I 50: 50%; I 75: 75%; and I 100: 100% field capacity; N1:100, N2:200 and N3:300 kg·ha-1 N; Irri: Irrigation level; Fert: Fertilizer doses; *: P ≤ 0.05; **: P ≤ 0.01; NS: non-significant; Different superscript small letters show significant differences between the interactions of irrigation and fertilizer and significant differences between the means of irrigation and fertilizer

Figure 1. Irrigation and nitrogen effects on crude oil content.

 

The lowest content among the fatty acids in the maize samples was determined to be myristic acid. The interaction effect between irrigation and fertilizer was not found to be statistically significant on myristic acid content. But the mean value of myristic acid measured in 50% irrigated samples was determined to be lower than the 75 and 100% water (p < 0.05). In addition, the harvest year caused a significant change in its content. White et al. (2007) informed that environmental factors such as temperature, soil type, planting date, year, and location influence the composition of seeds, resulting in quality changes.

Palmitic acid is the third most abundant fatty acid and neither harvesting year nor fertilizing treatment had a significant effect on the amount of it. There was only significant change in palmitic acid content with irrigation treatment. It could be seen that stearic acid values changed with year, irrigation and fertilizer parameters. The interaction effect between irrigation and fertilizer was found to be statistically significant (p < 0.01). Similarly, Kiani et al (2016) reported that there is a strong interaction between irrigation and N for sunflower seed oil. When the fertilizer doses increased the mean values of stearic acid showed a decrement. When the irrigation level was increased from 50% field capacity to 75%, the mean values showed an increment but at the 100% water level the stearic acid value decreased slightly.

As expected, the linoleic and oleic acids were the most abundant fatty acids present in the maize samples. The harvesting year did not affect the oleic acid content while the other parameters were determined to be statistically significant (p < 0.01). The lowest oleic acid value was obtained from a 50% field capacity and 300kg ha-1 fertilizer treatment combination. The oleic acid content tended to increase with 75% field capacity but 100% field capacity treatments caused a decrease in it. The highest linoleic acid content value was determined in a 50% field capacity and 300 kg·ha-1 fertilizer treatment combination while the lowest value was obtained from a 75% field capacity and 100 kg·ha-1 fertilizer treatment combination. The mean values of linoleic acid increased with the highest fertilizer dose but no trend was found with the increasing fertilizer doses. Shao-Wen et al. (2004) investigated the effects of the level of N fertilization (125–25 kg·ha-1) on the fatty acid composition of corn and they pointed out that a moderate N application at 175–225 kg·ha-1 significantly increased the contents of total fatty acids, unsaturated fatty acids, linoleic acid and oleic acid while higher N treatment levels had a negative effect on these fatty acid contents.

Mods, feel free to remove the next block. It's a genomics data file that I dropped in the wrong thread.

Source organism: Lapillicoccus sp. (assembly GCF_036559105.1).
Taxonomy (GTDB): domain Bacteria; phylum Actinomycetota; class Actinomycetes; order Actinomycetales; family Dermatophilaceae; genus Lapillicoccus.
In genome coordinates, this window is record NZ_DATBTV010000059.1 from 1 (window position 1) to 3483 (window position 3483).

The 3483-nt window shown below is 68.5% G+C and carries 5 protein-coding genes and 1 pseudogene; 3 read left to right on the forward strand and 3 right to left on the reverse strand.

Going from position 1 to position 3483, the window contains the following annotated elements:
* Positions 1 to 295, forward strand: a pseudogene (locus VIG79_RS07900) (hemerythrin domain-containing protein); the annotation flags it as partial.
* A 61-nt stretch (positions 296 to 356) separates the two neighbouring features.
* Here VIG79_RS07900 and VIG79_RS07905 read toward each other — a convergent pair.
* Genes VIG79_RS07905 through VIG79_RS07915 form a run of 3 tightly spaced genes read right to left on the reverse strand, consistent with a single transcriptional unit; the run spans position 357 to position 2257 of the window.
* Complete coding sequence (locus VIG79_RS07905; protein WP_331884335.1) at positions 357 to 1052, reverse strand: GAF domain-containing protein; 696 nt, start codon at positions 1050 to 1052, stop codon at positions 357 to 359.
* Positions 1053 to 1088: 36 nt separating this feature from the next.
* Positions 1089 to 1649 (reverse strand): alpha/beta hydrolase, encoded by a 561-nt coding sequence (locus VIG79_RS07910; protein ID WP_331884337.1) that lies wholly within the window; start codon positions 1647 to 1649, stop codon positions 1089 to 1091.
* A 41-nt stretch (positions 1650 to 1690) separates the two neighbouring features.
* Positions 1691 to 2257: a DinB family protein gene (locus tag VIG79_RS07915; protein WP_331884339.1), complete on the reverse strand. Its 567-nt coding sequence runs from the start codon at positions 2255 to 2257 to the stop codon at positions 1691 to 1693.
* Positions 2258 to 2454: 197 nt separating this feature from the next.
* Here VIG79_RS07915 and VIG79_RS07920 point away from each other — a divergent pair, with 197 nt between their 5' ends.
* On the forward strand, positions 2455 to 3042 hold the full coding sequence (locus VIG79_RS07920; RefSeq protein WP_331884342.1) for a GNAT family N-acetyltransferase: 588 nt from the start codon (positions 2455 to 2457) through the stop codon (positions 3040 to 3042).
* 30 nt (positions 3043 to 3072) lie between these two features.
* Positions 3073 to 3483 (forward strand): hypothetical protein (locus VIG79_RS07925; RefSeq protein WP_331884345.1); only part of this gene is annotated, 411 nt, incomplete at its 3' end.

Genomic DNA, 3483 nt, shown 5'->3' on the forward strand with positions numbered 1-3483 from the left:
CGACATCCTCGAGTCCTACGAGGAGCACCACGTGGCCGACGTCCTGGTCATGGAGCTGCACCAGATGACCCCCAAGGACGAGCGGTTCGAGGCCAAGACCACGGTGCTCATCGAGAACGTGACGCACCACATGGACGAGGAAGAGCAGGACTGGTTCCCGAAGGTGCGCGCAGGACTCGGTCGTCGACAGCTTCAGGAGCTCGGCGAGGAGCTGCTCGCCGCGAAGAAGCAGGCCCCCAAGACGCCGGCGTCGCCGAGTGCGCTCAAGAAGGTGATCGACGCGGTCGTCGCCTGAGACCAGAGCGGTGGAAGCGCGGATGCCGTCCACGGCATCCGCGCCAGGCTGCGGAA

Linoleic acid was not affected by the harvesting year. The mean values of linoleic acid showed a decrement with the increment of irrigation level from 50% field capacity to 75%, but an increment was observed with 100% field capacity treatments once again. In accordance with our results the amount of oleic acid (C18:1) and linoleic acid (C18:2) decreased from 21 to 18% and 20 to 19%, respectively with adding water during the season for camelina (Pavlista et al., 2016a). Ashraf et al. (2006) reported that linoleic acid showed no change in their amounts at varying levels of N for black cumin seed oil.

The combination of 50% field capacity and 300 kg·ha-1 fertilizer negatively affected the linolenic acid content and the lowest value was obtained. The mean values of linolenic acid decreased with the increasing fertilizer doses, while increasing irrigation levels caused an increase in the mean values of linolenic acid. Pavlista et al. (2016a) determined the growth, seed yield, and oil characteristics of camelina exposed to four levels of applied water and stated that linolenic acid (C18:3) as a main constituent increased with irrigation from 32 to 35% in concordance with our results.

CONCLUSIONTOP

In conclusion, irrigation and nitrogen fertilizer might be considered as visible factors which affected the crude oil and fatty acid composition of maize. Irrigation and nitrogen application altered the oil content and fatty acid composition of maize seed oil but the pattern of increase or decrease in fatty acids at varying N and I levels was not constant. In particular, the interaction effects induced remarkable variations in fatty acids. These results might be used for future breeding studies.

 

REFERENCESTOP